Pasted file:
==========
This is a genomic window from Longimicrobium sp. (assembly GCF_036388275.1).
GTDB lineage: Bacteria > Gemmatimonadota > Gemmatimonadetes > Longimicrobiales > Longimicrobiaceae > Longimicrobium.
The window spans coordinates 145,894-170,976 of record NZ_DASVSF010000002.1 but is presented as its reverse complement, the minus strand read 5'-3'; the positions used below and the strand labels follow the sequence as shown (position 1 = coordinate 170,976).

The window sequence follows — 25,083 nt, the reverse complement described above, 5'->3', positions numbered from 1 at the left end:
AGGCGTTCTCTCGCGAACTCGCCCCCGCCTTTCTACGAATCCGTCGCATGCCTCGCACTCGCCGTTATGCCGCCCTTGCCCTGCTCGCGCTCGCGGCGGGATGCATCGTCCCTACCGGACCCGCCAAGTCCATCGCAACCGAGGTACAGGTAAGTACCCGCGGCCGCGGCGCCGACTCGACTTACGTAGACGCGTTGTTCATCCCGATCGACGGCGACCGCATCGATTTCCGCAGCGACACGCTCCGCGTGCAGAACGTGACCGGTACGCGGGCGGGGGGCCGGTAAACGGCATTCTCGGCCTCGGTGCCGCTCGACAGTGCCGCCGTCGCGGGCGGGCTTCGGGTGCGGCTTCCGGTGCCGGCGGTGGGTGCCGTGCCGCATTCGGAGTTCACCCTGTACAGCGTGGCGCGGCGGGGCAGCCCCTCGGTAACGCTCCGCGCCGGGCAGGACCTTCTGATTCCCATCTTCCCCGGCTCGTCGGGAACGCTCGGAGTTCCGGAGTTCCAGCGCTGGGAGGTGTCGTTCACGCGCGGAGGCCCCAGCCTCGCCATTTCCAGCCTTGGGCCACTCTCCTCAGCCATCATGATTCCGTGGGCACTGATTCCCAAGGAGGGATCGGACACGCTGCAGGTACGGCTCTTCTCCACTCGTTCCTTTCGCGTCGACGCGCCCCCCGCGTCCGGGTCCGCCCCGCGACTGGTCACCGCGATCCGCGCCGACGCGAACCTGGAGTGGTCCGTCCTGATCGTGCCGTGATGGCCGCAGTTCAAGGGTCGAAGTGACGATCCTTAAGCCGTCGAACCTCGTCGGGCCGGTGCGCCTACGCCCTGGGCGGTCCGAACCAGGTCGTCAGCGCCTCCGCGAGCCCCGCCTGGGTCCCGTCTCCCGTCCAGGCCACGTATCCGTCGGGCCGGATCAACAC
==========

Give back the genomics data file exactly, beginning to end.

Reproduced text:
This is a genomic window from Longimicrobium sp. (assembly GCF_036388275.1).
GTDB lineage: Bacteria > Gemmatimonadota > Gemmatimonadetes > Longimicrobiales > Longimicrobiaceae > Longimicrobium.
The window spans coordinates 145,894-170,976 of record NZ_DASVSF010000002.1 but is presented as its reverse complement, the minus strand read 5'-3'; the positions used below and the strand labels follow the sequence as shown (position 1 = coordinate 170,976).

The window sequence follows — 25,083 nt, the reverse complement described above, 5'->3', positions numbered from 1 at the left end:
AGGCGTTCTCTCGCGAACTCGCCCCCGCCTTTCTACGAATCCGTCGCATGCCTCGCACTCGCCGTTATGCCGCCCTTGCCCTGCTCGCGCTCGCGGCGGGATGCATCGTCCCTACCGGACCCGCCAAGTCCATCGCAACCGAGGTACAGGTAAGTACCCGCGGCCGCGGCGCCGACTCGACTTACGTAGACGCGTTGTTCATCCCGATCGACGGCGACCGCATCGATTTCCGCAGCGACACGCTCCGCGTGCAGAACGTGACCGGTACGCGGGCGGGGGGCCGGTAAACGGCATTCTCGGCCTCGGTGCCGCTCGACAGTGCCGCCGTCGCGGGCGGGCTTCGGGTGCGGCTTCCGGTGCCGGCGGTGGGTGCCGTGCCGCATTCGGAGTTCACCCTGTACAGCGTGGCGCGGCGGGGCAGCCCCTCGGTAACGCTCCGCGCCGGGCAGGACCTTCTGATTCCCATCTTCCCCGGCTCGTCGGGAACGCTCGGAGTTCCGGAGTTCCAGCGCTGGGAGGTGTCGTTCACGCGCGGAGGCCCCAGCCTCGCCATTTCCAGCCTTGGGCCACTCTCCTCAGCCATCATGATTCCGTGGGCACTGATTCCCAAGGAGGGATCGGACACGCTGCAGGTACGGCTCTTCTCCACTCGTTCCTTTCGCGTCGACGCGCCCCCCGCGTCCGGGTCCGCCCCGCGACTGGTCACCGCGATCCGCGCCGACGCGAACCTGGAGTGGTCCGTCCTGATCGTGCCGTGATGGCCGCAGTTCAAGGGTCGAAGTGACGATCCTTAAGCCGTCGAACCTCGTCGGGCCGGTGCGCCTACGCCCTGGGCGGTCCGAACCAGGTCGTCAGCGCCTCCGCGAGCCCCGCCTGGGTCCCGTCTCCCGTCCAGGCCACGTATCCGTCGGGCCGGATCAACAC